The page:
Adel Hamoud, a relative of Asmaa who has a family of four kids and a wife, uses a water pump. “But my wife and children cannot use it on their own because it is too hard for them,” he says. Hamoud explains that sometimes when he is away at work, his family is obliged to assign someone to fill water for them, “which costs me a lot but I have no choice” he adds. Hamoud’s wife Nadia says “little children cannot differentiate between clean and dirty water, they drink and play with whatever they see. We are not only deprived from clean water, our children also get ill.”

The consumption of polluted water has led to increasing percentages in health issues. Poor hygiene and sanitation are the leading factors in 88% of deaths linked to diarrhea and dysentery. According to the latest WHO-UNICEF Joint Monitoring Programme Report, “this toll is especially high on children, as diarrheal diseases are the second leading cause of under-five child mortality, accounting for 4,000 deaths a day globally and in Egypt more than 20% of children under five suffer from diarrheal diseases.”1

water2
UNICEF’s 2011 report on Africa shows that the entire continent faces a dire situation of economic water scarcity. The report says that the continent lacks the financial and human capacity to manage water, and “the situation is exacerbated by competition for public funding between sectors, and heavy public debt burdens in most countries.” In 2010, the share of the urban population with access to an improved water source ranged from 52% (Mauritania) to 100% (Egypt, Mauritius and Niger). The number of countries with at least 80% access to an improved water source in urban areas climbed from 26% in 1990 to 38% in 2010.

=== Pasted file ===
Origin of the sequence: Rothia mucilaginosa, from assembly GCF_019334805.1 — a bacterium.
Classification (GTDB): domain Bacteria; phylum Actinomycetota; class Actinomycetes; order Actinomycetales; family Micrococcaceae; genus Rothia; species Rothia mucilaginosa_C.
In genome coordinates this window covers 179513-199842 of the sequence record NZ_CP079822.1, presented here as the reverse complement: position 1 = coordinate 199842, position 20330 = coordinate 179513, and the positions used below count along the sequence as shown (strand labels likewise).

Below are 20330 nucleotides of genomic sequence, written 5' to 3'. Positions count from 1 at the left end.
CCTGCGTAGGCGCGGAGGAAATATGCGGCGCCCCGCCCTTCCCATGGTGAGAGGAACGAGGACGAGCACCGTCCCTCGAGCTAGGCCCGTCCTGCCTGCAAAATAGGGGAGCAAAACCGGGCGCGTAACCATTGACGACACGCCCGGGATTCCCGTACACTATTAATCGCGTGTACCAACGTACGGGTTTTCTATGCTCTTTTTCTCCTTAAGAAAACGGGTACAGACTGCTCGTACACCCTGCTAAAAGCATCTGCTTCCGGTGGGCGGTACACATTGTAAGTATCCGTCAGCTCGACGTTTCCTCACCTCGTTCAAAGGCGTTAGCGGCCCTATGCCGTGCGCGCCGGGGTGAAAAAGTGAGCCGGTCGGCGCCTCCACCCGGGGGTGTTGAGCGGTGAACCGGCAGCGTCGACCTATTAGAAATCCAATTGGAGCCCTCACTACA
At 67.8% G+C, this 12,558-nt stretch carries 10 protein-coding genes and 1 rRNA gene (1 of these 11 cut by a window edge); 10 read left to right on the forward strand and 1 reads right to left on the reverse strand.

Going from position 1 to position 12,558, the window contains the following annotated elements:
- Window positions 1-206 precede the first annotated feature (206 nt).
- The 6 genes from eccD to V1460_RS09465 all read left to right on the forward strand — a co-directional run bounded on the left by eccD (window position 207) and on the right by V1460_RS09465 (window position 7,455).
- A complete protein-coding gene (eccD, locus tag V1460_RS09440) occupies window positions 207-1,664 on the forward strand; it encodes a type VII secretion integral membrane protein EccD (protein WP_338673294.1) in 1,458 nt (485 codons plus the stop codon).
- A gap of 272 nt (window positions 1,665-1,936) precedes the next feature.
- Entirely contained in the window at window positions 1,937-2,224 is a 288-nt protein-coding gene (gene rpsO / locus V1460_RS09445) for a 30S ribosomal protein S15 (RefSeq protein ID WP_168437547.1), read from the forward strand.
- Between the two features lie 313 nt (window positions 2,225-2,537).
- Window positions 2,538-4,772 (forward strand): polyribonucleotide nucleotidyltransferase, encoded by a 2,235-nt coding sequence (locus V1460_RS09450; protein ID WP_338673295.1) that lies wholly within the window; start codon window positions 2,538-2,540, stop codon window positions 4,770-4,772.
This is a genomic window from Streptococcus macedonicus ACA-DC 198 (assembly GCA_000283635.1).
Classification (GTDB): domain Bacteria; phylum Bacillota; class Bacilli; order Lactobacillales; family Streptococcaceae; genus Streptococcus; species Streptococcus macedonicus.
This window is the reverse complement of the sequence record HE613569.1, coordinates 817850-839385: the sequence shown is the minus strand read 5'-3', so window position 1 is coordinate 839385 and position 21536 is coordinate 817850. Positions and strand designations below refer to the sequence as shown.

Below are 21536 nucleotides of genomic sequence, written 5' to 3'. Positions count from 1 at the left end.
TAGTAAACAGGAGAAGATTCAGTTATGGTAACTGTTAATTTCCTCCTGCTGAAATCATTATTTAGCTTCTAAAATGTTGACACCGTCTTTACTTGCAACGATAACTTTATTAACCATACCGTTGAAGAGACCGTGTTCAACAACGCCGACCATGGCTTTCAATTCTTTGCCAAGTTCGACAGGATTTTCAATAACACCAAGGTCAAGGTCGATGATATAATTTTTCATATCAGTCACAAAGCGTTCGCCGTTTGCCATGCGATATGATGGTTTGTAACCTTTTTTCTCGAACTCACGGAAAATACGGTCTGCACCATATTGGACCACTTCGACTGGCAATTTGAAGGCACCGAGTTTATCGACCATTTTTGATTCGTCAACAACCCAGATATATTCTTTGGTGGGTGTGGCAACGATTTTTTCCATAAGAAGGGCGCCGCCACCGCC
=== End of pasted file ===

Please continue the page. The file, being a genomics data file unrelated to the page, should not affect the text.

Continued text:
Water for Life is hoping to bring the rural areas up to the urban standards. In a September interview with El-Shorouk newspaper, UNICEF’s representative in Egypt, Philippe Duamelle, described the Water for Life initiative as “life changing for many Egyptians,” adding that it would improve the health and nutrition of tens of thousands of children across the country. UNICEF’s partnership with Rotary is not something new but actually goes back more than two decades. The global partnership has always focused on different projects concerned with health and improving the lives of children. “We [have] renewed our partnership in Egypt to help the most deprived children and their families to get direct access to safe water,” says Duamelle.

Since Egypt is recognized as a country below the water line, UNICEF has worked closely with the Holding Company for Water and Wastewater since 2005 to provide rural, deprived communities with access to safe drinking water and sanitation by funding loans to enable them to obtain household water connections. “To date, more than 400,000 rural Egyptians have benefited from access to water in their homes and 80,000 Egyptians have constructed sanitation facilities in 13 districts in Upper Egypt,” according to a 2013 UNICEF report.

Cross-Border Water Concerns
Aside from dealing with a scarcity of clean water, Egypt’s concerns over water supply have been heightened recently amid fear that the building of the Grand Ethiopian Renaissance Dam will interrupt water flow to Egypt, causing the country’s annual quota of Nile water to be reduced. The dam, scheduled to be completed within three years, would be the largest hydropower dam in Africa and would cost a whopping $4.7 billion. While the dam would generate an estimated 6,000 megawatts of electricity for Ethiopia, there are fears that it would downgrade Egypt’s 55.5 billion cubic meter water supply, or 66%.

Pairing that concern with the concern over the decreasing availability of water, particularly clean water, along Egypt’s portion of the Nile, it’s no wonder bilateral relations between Egypt and Ethiopia were pushed to the brink as both countries quarrel over the right to build the dam. Egypt has also claimed that international treaties forbid Ethiopia to act unilaterally, citing the 1929 and 1959 colonial-era agreements that gave Egypt and Sudan the largest share of the Nile.